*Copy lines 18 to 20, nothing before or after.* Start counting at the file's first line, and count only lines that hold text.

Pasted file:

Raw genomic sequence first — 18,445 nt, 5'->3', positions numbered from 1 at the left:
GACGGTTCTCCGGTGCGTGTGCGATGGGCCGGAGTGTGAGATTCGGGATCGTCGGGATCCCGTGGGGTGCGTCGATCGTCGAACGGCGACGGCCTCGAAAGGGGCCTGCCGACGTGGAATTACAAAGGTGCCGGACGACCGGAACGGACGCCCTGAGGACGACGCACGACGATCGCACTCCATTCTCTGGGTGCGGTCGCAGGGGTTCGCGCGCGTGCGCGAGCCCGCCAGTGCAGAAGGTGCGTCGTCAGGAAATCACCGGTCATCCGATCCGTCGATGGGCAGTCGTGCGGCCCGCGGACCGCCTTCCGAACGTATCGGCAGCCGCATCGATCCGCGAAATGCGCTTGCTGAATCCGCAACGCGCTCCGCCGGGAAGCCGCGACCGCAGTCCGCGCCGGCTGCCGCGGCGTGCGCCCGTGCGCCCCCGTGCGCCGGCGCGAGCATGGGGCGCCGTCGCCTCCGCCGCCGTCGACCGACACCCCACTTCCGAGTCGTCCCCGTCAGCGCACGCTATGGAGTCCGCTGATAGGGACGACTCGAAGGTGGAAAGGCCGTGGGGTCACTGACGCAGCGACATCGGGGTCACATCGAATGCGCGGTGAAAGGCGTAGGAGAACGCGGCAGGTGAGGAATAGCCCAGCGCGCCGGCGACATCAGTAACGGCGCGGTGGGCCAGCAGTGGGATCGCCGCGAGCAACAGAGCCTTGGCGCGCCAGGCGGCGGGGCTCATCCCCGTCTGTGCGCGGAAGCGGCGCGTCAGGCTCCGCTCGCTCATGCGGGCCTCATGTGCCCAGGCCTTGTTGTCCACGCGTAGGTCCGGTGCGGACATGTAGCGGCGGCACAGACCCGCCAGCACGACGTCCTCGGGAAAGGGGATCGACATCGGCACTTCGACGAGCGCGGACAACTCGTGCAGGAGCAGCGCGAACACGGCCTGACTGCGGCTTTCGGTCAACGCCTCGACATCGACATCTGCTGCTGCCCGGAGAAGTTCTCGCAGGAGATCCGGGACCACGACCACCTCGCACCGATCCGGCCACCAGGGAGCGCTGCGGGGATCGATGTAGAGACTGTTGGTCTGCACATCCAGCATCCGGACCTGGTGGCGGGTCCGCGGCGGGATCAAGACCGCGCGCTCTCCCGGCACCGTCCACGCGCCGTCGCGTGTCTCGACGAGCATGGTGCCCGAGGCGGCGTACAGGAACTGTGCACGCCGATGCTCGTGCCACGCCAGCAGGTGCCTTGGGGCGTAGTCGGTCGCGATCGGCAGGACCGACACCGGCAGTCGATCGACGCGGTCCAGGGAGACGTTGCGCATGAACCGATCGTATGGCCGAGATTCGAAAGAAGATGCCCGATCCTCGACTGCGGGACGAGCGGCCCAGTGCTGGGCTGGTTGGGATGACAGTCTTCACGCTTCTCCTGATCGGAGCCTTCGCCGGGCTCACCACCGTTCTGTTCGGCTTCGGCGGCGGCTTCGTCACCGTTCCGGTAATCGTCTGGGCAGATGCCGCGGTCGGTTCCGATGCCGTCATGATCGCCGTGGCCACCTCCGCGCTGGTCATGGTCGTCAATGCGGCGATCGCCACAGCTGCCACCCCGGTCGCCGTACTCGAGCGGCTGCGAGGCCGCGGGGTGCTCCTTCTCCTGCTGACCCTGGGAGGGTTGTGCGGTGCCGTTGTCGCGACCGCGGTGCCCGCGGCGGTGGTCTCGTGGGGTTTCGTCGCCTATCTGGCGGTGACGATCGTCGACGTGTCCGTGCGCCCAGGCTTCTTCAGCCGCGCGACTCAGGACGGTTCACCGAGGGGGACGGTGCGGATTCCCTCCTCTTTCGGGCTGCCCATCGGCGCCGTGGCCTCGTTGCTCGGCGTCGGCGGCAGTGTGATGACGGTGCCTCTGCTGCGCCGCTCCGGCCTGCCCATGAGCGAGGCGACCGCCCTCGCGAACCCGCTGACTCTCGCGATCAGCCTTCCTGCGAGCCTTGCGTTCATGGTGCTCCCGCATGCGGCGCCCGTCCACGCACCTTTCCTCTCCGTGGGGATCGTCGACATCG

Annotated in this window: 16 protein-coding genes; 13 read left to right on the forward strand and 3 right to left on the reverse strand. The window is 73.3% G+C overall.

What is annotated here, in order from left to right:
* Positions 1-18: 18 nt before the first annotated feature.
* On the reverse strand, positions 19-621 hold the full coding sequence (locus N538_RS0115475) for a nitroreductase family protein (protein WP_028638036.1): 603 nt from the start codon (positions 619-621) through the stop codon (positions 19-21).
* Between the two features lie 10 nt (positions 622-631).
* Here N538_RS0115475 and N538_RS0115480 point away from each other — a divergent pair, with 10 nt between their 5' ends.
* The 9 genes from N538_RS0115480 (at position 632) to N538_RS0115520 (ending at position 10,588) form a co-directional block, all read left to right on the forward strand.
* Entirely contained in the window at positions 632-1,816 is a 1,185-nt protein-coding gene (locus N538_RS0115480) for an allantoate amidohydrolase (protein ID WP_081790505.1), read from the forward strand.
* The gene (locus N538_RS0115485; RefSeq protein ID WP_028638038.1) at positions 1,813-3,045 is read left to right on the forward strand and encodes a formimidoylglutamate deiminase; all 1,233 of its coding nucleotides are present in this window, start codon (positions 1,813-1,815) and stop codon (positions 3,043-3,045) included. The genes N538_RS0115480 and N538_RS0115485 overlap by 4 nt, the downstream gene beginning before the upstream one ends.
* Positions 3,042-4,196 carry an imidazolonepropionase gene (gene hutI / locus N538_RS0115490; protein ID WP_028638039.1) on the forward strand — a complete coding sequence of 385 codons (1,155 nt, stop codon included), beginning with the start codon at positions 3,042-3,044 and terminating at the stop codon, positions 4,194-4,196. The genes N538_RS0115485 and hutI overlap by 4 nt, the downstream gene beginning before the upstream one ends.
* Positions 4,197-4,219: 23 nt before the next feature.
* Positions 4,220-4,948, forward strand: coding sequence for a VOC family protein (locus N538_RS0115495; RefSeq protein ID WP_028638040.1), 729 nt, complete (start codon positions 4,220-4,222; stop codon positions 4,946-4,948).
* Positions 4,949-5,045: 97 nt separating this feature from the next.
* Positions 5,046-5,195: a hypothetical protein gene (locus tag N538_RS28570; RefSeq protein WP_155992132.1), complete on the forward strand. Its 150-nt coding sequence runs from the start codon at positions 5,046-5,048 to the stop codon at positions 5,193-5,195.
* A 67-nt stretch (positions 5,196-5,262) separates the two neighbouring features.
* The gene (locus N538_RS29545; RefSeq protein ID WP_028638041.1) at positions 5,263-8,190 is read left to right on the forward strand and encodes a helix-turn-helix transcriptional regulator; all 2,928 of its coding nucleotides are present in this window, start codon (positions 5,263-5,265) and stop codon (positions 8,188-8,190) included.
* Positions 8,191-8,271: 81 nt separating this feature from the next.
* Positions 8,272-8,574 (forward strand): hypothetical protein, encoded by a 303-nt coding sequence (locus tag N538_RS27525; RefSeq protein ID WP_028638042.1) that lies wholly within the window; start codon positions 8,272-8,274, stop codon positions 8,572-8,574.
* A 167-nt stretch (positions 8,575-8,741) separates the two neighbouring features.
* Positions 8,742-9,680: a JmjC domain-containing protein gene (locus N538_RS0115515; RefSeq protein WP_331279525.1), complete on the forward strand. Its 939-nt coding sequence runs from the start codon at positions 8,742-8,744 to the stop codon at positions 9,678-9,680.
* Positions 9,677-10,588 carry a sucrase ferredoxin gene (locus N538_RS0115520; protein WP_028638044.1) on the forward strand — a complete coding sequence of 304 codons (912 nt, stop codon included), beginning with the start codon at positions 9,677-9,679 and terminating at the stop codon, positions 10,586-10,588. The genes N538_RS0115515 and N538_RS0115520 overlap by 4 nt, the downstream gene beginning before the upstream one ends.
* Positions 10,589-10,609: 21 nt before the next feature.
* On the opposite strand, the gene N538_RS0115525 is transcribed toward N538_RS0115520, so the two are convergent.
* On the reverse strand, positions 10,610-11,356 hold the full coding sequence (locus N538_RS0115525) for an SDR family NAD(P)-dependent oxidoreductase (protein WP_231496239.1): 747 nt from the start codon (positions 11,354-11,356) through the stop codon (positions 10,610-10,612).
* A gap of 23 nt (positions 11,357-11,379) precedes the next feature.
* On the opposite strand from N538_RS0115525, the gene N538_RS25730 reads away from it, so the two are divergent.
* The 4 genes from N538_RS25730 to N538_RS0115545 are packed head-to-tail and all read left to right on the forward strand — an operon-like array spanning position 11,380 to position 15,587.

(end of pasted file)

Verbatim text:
* The gene (locus N538_RS29545; RefSeq protein ID WP_028638041.1) at positions 5,263-8,190 is read left to right on the forward strand and encodes a helix-turn-helix transcriptional regulator; all 2,928 of its coding nucleotides are present in this window, start codon (positions 5,263-5,265) and stop codon (positions 8,188-8,190) included.
* Positions 8,191-8,271: 81 nt separating this feature from the next.
* Positions 8,272-8,574 (forward strand): hypothetical protein, encoded by a 303-nt coding sequence (locus tag N538_RS27525; RefSeq protein ID WP_028638042.1) that lies wholly within the window; start codon positions 8,272-8,274, stop codon positions 8,572-8,574.